INSOLITE | Ron Kaplan, célèbre pour son ouvrage "501 livres que les vrais fan de baseball doivent lire avant de mourir" et son blog Ron Kaplan's Baseball Bookshelf, a profité d'un voyage à Paris pour venir visiter les locaux de la Fédération Française de Baseball et Softball !
This is the translation, as provided by Bing:
UNUSUAL | Ron Kaplan, famous for his book "501 books that the true baseball fan should read before they die" and Ron Kaplan's Baseball Bookshelf blog, took a trip to Paris to visit the premises of the Fédération Française de Baseball and Softball!
Hmm, have to have a chat with those folks at Bing.

The post already has more than a dozen "likes" from local readers. I had been informed by the Federation that there were no French-language baseball books in France. Peut-etre this will change soon?

Du base-ball

My wife and I went to France last month as part of our 25th anniversary celebration. We did the usual touristy things, but I also had the opportunity to visit the Fédération Française de Baseball et Softball, aka, the French Baseball Federation, a small office located in the 12th "arrondisement," (as the districts in Paris are called).

According to Francois Collet, the gentleman who runs the bureau (as offices in France are called), there are about 10,000 people who play baseball and softball in France, as opposed to two million who play soccer. Obviously, there's a lot of catch-up to do.

I gave Collet a copy of my 501 Baseball Books Fans Must Read before They Die. In return, Collet gave me a jersey from the national team. Tres jolie.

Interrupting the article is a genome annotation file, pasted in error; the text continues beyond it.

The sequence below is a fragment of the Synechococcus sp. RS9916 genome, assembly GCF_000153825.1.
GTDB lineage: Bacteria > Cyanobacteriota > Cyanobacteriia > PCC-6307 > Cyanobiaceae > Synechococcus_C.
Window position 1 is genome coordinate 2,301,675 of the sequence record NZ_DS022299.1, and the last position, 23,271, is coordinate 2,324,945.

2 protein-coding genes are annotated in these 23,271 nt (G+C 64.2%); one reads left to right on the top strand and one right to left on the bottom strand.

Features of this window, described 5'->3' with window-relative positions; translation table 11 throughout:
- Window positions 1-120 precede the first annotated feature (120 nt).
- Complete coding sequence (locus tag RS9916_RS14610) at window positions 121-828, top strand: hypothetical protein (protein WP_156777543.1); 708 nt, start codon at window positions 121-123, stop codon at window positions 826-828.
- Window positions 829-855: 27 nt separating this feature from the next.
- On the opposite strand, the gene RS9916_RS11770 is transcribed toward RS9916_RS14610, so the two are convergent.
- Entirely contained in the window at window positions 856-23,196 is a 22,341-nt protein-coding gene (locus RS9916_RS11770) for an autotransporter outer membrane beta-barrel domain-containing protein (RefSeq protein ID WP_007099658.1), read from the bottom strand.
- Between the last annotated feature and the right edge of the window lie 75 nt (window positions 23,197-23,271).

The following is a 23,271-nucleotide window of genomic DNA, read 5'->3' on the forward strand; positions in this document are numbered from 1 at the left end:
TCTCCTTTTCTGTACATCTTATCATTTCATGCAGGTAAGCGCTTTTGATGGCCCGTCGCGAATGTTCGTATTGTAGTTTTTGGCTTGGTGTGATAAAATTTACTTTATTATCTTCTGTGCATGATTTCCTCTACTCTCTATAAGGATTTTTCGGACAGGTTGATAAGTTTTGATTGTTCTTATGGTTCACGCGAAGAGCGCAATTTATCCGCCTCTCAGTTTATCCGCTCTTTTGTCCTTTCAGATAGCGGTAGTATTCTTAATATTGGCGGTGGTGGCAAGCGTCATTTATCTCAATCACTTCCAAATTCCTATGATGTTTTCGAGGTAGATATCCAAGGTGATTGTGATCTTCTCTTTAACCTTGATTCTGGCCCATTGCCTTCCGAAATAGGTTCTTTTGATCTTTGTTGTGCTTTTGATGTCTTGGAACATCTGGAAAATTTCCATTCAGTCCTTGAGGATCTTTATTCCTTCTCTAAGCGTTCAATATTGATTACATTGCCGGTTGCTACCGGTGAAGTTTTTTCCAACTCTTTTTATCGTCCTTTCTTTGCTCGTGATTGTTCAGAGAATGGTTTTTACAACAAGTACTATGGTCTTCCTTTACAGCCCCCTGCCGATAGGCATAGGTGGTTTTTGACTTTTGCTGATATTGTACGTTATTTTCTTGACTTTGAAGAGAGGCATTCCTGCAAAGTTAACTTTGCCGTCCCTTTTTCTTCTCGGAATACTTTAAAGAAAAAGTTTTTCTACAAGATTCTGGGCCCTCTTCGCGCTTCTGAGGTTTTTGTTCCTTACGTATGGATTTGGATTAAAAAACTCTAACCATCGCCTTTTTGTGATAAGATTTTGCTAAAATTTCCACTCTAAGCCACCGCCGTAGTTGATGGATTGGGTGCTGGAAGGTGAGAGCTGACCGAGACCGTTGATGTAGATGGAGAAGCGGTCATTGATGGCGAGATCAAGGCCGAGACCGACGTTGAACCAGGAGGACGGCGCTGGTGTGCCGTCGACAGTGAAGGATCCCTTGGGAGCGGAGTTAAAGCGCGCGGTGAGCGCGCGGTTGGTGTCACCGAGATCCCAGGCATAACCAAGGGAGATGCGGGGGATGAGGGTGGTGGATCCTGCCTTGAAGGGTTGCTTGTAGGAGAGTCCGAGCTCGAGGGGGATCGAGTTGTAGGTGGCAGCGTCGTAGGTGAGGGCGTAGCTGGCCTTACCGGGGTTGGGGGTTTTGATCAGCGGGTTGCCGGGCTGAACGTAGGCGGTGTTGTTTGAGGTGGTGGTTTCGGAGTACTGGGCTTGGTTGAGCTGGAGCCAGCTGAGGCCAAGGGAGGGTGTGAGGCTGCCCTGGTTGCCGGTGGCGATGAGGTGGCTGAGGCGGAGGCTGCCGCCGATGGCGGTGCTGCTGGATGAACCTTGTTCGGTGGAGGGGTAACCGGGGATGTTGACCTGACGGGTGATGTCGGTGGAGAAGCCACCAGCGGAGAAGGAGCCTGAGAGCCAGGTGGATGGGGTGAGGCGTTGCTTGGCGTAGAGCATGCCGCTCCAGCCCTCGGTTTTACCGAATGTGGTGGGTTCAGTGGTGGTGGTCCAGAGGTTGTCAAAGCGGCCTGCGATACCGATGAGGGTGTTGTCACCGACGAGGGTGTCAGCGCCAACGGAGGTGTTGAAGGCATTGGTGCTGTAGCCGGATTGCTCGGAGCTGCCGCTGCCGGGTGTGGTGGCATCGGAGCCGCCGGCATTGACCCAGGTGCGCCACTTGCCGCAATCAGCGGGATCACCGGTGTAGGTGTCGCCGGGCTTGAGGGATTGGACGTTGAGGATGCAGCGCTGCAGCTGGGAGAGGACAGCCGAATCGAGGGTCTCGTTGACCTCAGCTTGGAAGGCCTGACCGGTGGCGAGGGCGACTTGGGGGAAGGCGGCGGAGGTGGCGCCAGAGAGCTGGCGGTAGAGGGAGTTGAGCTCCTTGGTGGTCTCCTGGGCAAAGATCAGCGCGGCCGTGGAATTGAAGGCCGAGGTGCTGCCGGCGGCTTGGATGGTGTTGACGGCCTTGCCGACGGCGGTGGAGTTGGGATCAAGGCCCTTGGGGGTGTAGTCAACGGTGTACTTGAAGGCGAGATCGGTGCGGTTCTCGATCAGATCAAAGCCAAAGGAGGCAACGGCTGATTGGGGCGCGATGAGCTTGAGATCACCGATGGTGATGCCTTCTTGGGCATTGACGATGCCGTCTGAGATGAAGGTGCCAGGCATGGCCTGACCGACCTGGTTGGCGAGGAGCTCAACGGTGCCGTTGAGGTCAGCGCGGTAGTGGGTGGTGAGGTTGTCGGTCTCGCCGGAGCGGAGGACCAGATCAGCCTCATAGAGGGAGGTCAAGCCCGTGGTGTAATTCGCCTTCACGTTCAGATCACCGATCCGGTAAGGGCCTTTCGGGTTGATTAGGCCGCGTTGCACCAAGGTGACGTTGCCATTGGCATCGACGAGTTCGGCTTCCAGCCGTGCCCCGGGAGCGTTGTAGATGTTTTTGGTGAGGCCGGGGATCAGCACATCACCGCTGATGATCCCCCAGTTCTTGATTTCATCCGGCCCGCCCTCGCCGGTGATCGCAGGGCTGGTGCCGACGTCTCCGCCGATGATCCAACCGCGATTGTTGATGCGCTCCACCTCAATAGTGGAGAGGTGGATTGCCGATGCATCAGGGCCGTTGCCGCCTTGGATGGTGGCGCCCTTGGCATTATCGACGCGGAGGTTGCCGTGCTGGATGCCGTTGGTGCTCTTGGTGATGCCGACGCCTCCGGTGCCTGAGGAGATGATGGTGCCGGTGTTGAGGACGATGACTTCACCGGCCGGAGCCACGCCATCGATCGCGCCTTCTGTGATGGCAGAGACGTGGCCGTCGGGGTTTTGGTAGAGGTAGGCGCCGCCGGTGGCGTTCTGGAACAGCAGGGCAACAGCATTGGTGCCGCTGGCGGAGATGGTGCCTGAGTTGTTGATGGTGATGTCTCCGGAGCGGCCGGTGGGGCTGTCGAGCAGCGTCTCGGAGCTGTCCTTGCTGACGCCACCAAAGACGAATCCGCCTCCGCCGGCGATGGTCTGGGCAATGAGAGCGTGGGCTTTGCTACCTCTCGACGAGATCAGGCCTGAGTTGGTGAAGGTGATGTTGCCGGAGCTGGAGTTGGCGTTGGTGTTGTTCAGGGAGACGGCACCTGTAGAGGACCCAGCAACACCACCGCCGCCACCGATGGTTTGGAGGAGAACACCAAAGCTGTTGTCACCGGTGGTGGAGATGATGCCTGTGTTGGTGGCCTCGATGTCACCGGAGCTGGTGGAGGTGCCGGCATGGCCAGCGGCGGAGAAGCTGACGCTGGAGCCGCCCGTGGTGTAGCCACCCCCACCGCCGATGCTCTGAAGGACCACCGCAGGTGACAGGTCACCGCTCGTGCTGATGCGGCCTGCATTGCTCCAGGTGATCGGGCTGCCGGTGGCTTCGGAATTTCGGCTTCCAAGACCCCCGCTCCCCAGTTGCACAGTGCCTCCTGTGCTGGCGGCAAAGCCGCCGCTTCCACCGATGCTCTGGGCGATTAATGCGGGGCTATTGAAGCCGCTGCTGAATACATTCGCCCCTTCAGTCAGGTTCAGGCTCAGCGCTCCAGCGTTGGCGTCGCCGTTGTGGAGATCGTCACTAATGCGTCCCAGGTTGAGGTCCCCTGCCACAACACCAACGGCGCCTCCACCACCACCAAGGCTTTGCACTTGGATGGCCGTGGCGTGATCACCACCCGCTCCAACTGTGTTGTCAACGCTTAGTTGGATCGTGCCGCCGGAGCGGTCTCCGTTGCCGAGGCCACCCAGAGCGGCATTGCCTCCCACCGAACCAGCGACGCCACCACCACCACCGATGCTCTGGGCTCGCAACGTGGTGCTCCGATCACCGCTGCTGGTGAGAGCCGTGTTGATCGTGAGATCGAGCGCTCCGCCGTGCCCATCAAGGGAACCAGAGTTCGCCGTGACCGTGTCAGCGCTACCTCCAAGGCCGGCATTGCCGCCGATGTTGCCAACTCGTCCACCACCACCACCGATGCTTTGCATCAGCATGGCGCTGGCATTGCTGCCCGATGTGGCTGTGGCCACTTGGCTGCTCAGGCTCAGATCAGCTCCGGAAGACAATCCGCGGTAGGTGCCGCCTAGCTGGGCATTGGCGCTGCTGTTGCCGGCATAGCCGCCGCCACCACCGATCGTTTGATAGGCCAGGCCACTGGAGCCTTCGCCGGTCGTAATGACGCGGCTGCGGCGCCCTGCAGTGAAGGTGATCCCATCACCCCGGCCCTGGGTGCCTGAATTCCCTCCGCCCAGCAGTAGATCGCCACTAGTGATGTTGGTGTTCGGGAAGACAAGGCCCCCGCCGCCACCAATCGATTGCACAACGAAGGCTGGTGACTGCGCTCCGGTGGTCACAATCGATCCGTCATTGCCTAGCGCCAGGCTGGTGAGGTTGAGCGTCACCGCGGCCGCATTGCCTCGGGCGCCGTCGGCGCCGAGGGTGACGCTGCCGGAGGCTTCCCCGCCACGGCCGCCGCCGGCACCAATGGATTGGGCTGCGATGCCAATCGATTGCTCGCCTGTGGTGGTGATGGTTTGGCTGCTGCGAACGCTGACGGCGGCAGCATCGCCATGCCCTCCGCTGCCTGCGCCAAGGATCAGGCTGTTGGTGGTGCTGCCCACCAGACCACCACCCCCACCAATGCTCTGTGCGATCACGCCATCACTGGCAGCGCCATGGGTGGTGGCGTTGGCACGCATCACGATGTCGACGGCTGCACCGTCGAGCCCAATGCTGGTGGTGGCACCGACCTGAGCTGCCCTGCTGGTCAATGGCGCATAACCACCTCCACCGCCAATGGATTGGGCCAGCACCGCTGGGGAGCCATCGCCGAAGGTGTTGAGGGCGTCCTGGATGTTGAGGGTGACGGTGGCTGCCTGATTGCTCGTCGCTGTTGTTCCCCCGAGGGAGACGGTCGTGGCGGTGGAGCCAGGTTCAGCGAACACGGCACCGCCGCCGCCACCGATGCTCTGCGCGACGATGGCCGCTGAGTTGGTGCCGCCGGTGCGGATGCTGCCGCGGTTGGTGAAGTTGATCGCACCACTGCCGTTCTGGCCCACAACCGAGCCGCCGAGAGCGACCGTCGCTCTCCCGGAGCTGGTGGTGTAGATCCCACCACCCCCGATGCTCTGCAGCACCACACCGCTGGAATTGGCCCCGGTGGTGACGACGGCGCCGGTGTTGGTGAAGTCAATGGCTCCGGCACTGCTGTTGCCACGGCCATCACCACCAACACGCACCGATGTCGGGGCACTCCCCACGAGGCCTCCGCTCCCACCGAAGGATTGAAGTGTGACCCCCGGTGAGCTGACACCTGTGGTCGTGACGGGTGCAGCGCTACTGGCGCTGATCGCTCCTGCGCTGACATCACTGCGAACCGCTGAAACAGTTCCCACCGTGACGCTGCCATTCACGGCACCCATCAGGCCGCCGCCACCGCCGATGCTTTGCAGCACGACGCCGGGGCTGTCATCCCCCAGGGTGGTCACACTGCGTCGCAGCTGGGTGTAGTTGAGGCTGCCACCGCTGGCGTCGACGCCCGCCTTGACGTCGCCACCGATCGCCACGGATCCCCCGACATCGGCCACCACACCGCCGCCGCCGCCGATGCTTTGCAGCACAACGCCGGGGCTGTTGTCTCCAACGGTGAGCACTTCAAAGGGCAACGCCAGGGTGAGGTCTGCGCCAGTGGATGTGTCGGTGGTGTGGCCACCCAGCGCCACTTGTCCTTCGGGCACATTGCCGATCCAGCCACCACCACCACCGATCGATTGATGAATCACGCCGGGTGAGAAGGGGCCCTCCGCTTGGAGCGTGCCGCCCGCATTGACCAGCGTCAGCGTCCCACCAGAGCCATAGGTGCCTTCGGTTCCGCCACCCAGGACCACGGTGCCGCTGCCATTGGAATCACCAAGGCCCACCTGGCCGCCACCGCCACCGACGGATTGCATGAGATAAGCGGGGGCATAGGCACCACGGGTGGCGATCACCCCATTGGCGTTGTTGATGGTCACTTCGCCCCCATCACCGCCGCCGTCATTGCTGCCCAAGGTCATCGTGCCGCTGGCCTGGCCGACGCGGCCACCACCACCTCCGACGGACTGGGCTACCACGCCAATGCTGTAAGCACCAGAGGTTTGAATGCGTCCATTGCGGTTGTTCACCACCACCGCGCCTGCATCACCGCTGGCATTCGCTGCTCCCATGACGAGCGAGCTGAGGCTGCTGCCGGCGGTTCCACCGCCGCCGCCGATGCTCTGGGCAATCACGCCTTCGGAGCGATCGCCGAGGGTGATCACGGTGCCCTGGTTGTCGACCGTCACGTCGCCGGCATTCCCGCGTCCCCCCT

Congratulations, Roger Angell


The "dean" of baseball writing was named recipient of the Baseball Hall of Fame's J.G. Taylor Spink Award for “meritorious contributions to baseball writing.” Frankly, I'm amazed this just happened now. Given his stature, I would think he'd have been elected years ago.

Angell, who turned 93 in September, has been the main reason I even glance at The New Yorker. Him and the cartoons. His work has fallen off in terms of volume lately, although he has been doing the occasional blog entry. Just about any of his collections are solid gold choices, although the title of his 2006 memoir, Let Me Finish, makes me sad and contemplative for some reason. Is it a plea to God (or the substitute of your choice) to allow one more time, presumably to complete his life's work; or merely telling someone not to interrupt a story?

The Roger Angell Baseball Collection: The Summer Game, Five Seasons, and Season Ticket

The Summer Game was one of my 501 Baseball Books paired with Thomas Boswell's Why Time Begins on Opening Day in the chapter on "Pop Culture," but you could substitute just about any of his other collections and the idea would remain the same.

I would love to had a Bookshelf podcast with him, but, frankly, am intimidated by the prospect. From what I've heard he doesn't suffer fools gladly, which pretty much eliminates me from the conversation. If you ever do read this, Mr. Angell, I am at your disposal.

Roger Angell, as envisioned by David Levine